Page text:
Four Breathing Exercises for Seniors with Mesothelioma

Posted on January 25, 2017 in Learning

Pleural mesothelioma is a rare and aggressive cancer that starts in the thin membrane surrounding the lungs and is marked by tumors and inflammation that restrict the normal breathing pattern.

Coughing and chest pain also are common symptoms. Even mild physical activity, that once was taken for granted, becomes a major undertaking when the lungs lose the ability to operate properly.

Respiratory therapies are often prescribed and especially helpful in improving lung function, easing the breathing problems and relieving some of the more troubling symptoms.

While some mesothelioma patients may struggle with certain breathing exercises, a pulmonary rehabilitation program can be beneficial and is recommended by doctors and specialists for a variety of respiratory illnesses.  

There are exercises that may help respiratory rate and breathing patters. Here are a few:

·       Active Cycle Breathing Technique (ACBT): The ACBT increase the amount of air that reaches the lungs and releases secretions. The technique involves the huff cough, which is taking a deep breath and forcefully exhaling it. Repeat the exercise several times until the secretions are expelled. The cough will become dry.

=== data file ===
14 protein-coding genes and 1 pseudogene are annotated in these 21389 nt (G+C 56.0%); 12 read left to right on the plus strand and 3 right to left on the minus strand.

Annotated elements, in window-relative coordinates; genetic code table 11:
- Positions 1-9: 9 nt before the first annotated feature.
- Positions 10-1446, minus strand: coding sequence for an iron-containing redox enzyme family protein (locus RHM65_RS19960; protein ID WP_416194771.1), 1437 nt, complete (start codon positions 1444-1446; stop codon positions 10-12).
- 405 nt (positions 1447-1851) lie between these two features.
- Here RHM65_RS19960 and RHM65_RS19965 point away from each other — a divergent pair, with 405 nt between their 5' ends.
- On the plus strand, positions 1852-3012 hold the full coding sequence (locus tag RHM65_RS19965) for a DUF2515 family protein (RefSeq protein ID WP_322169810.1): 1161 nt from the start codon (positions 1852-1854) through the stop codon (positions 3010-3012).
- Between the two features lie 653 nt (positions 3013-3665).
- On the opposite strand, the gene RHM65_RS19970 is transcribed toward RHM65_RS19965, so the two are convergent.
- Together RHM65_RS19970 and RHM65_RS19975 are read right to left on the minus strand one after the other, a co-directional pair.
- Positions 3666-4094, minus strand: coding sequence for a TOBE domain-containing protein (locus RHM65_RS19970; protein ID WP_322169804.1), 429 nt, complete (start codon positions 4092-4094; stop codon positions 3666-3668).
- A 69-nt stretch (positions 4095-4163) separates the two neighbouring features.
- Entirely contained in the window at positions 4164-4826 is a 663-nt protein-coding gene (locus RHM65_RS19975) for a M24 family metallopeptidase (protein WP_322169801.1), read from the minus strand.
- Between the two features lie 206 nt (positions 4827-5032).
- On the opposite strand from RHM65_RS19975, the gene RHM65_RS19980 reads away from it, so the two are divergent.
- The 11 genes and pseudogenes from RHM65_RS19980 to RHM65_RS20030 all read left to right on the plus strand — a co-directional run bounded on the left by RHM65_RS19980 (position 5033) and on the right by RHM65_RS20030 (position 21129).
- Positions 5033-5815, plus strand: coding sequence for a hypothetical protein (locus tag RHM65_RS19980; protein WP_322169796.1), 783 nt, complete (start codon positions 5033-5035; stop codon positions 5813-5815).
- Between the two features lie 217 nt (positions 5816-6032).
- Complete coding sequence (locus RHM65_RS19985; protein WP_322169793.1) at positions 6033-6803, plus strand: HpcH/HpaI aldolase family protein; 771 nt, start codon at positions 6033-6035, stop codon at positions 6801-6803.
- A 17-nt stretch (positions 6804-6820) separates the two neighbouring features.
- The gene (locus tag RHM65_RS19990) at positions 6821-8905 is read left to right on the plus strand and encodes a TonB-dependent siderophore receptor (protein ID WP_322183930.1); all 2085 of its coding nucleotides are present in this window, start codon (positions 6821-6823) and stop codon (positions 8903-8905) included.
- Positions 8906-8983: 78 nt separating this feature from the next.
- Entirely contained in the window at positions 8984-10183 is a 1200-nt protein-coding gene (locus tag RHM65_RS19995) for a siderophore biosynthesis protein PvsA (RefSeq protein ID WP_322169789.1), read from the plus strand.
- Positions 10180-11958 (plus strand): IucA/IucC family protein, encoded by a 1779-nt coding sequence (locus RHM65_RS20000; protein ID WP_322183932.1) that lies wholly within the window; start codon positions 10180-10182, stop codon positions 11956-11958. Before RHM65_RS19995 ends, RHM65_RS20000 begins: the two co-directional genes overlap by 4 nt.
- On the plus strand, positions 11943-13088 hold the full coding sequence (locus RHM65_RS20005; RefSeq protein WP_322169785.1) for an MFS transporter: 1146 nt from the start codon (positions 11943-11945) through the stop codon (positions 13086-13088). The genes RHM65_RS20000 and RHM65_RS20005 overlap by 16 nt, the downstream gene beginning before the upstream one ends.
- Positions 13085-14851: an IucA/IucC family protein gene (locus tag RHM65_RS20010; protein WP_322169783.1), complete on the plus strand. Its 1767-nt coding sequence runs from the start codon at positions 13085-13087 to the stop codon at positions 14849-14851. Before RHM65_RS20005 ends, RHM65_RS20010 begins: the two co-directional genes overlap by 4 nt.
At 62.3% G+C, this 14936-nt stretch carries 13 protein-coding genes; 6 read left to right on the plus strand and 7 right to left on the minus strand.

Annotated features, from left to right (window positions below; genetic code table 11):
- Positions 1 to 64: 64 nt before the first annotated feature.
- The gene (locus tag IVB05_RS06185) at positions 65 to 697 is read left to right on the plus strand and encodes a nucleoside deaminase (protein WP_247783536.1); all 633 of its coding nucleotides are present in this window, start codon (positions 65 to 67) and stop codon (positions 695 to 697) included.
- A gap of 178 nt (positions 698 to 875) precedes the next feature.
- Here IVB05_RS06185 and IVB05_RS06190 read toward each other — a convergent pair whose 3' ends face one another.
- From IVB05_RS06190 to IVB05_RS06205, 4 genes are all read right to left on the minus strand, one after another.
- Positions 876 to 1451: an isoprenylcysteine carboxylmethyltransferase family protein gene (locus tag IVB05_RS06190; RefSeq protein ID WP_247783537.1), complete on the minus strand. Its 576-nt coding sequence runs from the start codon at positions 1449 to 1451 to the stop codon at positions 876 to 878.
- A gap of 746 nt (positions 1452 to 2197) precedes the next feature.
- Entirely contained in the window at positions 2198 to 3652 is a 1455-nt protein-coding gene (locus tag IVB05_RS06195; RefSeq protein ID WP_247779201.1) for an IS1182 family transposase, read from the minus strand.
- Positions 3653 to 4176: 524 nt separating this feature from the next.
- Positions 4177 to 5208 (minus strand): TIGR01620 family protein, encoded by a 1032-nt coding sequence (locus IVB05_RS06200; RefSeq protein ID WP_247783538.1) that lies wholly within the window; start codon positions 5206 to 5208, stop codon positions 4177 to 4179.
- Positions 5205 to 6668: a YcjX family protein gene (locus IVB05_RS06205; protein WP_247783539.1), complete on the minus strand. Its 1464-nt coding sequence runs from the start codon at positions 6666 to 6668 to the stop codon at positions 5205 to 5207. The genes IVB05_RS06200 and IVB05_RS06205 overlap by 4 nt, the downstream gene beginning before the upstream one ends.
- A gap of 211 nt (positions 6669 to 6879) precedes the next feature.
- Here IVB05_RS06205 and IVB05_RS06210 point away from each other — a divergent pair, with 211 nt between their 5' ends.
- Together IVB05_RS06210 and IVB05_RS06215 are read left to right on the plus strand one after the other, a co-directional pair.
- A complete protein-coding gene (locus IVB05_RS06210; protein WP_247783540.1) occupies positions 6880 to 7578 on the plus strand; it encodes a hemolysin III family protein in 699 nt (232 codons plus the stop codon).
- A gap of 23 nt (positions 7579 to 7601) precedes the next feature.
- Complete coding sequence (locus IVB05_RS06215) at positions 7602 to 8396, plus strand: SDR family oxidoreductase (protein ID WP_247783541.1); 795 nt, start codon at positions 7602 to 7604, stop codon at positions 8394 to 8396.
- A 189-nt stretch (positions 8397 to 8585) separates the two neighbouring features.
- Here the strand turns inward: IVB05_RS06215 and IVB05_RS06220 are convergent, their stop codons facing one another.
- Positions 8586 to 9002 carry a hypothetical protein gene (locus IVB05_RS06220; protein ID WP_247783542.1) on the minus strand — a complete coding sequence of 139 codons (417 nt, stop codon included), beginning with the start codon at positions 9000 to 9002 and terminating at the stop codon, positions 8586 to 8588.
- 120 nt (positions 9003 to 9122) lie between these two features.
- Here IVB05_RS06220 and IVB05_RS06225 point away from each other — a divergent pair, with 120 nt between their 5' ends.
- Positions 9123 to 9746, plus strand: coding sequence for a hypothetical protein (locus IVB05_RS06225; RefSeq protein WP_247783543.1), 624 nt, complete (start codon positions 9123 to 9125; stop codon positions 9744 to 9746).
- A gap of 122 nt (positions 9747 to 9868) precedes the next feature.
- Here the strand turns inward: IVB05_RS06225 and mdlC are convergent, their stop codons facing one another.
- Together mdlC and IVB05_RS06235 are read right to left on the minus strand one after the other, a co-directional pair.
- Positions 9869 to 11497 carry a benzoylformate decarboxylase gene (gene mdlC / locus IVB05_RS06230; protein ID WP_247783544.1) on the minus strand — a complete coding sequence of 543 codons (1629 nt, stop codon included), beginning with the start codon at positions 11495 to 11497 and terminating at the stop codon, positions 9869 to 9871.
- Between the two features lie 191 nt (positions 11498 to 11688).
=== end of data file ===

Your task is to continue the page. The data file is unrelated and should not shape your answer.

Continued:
·       Abdominal/Diaphragmatic Breathing: This exercise slows breathing and relaxes the body. Start by lying on your back in a comfortable position. Place one hand on your chest and the other hand on your stomach. Focus on breathing through your nose by using your abdominal muscles. Feel the hand on your stomach rise as you inhale and fall as you exhale.

·       Pursed-Lip Breathing: This exercise also slows breathing and makes it feel like the lungs are taking in more air with each breath. Breathe through your nose and hold your breath for a few seconds, then breathe out slowly with your lips partially open. Repeat several times.

·       Channel Cleaning: This exercise relaxes you and is popular with those who do yoga. Start by making a fist. Then stretch out your thump, pinkie and ring finger, leaving your middle and index fingers clasped. Bring your hand to your face and put your thumb on your right nostril. Inhale through the left nostril, then move your hand to the left nostril and exhale through the right. Inhale again and move your thumb to the right side. Exhale through the left nostril. Repeat the routine three to five times before returning to normal breathing.

Through these exercises, patient often can rehabilitate some lung function. Pulmonary rehabilitation is a good treatment for any patient battling chronic respiratory illnesses.